HAART: Highly Active Anti-Retroviral Therapy
HBsAg: Hepatitis B Surface Antigen
HBV: Hepatitis B Virus
HCV: Hepatitis C Virus
HDV: Hepatitis Delta Virus
HIV: Human Immunodeficiency Virus
HR: Hazard Ratio
IVDU: Intra-Venous Drug User
LFT: Liver Function Test
NNRTI: Non Nucleoside Reverse Transcriptase Inhibitor
PI: Protease Inhibitor
SD: standard deviation
ULN: Upper Limit of Normality
The author(s) declare that they have no competing interests.
CT conceived of the study, participated in its design and coordination and drafted the manuscript. GL participated in the design of the study, in the collection and in the interpretation of data, helped in the statistical analysis and helped in drafting the manuscript. SC performed the statistical analysis and revised the manuscript. MP participated in the design of the study and revised the manuscript. MN helped in the interpretation of data and critically revised the manuscript. EQR revised the manuscript. DB, GP, NL, LM, GS, FM, SLC, GDP and GF participated in the design of the study, in the acquisition of data and revised the manuscript. CT participated in the statistical analysis and revised the manuscript. GC participated in design and coordination of the study, revised the manuscript and collected funding for this study.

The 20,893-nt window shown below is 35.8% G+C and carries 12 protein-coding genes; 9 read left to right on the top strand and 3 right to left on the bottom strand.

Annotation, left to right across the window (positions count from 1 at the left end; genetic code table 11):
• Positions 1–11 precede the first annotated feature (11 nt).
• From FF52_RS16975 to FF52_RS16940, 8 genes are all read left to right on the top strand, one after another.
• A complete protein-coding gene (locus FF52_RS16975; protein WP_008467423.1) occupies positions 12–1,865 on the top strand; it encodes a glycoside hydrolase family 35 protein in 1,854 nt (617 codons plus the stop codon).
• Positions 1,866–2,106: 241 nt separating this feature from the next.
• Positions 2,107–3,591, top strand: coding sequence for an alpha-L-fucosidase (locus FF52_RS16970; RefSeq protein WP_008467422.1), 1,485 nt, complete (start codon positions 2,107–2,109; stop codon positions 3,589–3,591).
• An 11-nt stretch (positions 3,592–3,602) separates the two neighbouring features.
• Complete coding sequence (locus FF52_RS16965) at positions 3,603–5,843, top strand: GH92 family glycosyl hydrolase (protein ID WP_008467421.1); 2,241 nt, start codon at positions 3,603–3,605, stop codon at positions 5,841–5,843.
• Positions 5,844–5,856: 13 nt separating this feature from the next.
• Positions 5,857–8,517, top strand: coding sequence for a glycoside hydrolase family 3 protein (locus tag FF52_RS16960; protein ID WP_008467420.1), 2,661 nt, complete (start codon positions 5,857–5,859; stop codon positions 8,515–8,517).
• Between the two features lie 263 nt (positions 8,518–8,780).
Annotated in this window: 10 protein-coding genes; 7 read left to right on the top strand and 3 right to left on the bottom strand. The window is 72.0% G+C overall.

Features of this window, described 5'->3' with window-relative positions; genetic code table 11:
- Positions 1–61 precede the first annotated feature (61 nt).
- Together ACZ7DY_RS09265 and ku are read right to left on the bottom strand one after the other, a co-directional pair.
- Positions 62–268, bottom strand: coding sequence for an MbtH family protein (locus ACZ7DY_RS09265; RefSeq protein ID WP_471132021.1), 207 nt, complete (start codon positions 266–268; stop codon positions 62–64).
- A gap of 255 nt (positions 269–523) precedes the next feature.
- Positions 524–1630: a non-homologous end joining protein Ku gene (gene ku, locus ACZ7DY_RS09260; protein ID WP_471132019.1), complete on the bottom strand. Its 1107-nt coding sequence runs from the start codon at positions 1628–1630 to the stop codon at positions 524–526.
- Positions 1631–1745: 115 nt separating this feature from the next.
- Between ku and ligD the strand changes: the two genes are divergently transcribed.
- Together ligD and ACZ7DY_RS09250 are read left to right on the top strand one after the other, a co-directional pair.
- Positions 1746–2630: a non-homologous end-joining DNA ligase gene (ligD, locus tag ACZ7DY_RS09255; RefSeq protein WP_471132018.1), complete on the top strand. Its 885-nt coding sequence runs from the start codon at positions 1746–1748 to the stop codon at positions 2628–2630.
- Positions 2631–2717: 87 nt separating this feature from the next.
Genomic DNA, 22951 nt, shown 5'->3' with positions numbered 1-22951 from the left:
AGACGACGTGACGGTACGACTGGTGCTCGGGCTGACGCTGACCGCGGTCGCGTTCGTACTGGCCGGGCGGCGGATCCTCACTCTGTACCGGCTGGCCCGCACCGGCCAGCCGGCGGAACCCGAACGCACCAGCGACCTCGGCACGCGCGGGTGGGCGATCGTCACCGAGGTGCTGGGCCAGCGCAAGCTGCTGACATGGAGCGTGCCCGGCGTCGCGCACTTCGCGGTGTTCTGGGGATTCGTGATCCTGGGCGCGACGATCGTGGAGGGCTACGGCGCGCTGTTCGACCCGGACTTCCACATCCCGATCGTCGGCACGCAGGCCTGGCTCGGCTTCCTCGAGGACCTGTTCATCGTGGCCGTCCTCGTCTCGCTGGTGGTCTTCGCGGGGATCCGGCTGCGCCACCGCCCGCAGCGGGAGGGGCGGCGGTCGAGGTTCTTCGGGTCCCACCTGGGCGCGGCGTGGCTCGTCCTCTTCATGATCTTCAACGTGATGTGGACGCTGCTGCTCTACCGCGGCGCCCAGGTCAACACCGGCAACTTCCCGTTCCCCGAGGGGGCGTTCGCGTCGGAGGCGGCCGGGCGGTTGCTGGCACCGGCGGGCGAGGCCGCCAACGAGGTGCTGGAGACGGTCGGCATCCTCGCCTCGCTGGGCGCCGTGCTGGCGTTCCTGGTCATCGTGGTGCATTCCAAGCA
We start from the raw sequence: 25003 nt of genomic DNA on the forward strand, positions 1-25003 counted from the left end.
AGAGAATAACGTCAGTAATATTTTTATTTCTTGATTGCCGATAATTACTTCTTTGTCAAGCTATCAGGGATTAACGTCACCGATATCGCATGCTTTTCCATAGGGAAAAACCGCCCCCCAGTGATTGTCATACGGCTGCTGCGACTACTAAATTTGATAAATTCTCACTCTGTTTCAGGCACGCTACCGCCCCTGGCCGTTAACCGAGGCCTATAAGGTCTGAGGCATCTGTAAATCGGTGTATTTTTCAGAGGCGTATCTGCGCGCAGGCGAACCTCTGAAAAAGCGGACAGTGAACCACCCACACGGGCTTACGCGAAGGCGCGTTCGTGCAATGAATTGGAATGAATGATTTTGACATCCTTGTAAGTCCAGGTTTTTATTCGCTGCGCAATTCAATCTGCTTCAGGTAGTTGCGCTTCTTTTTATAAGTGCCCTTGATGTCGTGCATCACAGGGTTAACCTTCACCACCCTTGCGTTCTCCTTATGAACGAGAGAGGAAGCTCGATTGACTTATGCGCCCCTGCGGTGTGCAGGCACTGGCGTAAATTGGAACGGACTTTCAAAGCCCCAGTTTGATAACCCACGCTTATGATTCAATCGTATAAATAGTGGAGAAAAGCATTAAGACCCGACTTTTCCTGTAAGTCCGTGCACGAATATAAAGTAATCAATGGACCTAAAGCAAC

C.T. and G.L. contributed equally to the work.
This work has been supported in part by a grant (60%-2004) of the University of Brescia (Brescia, Italy), assigned to Professor Giampiero Carosi and by a unrestricted grant from Abbott s.p.a.
The following persons are members of the Italian Master Cohort: Casari S., Castelnuovo F., Cologni G., Costarelli S., Cristini G., Forleo M.A., Lapadula G., Moretti F., Paraninfo G., Patroni A., Puoti M., Quiros-Roldan E., Tirelli V., Torti C., Uccelli M.C., Carosi G., (Brescia); Arici C., Maggiolo F., Ripamonti D., Suter F. (Bergamo); Ladisa N., Pastore G. (Bari); Migliorino M., Rizzardini G. (Busto Arsizio); Antinori A., Antonucci G. (INMI-Rome); Lo Caputo S., Pierotti P., Mazzotta F. (Firenze); Maserati R., Novati S., Minoli L. (Pavia); Sighinolfi L., Ghinelli F. (Ferrara); Mondello P., Carnevale G. (Cremona); L. Labate, C. Tinelli (Statistical Unit).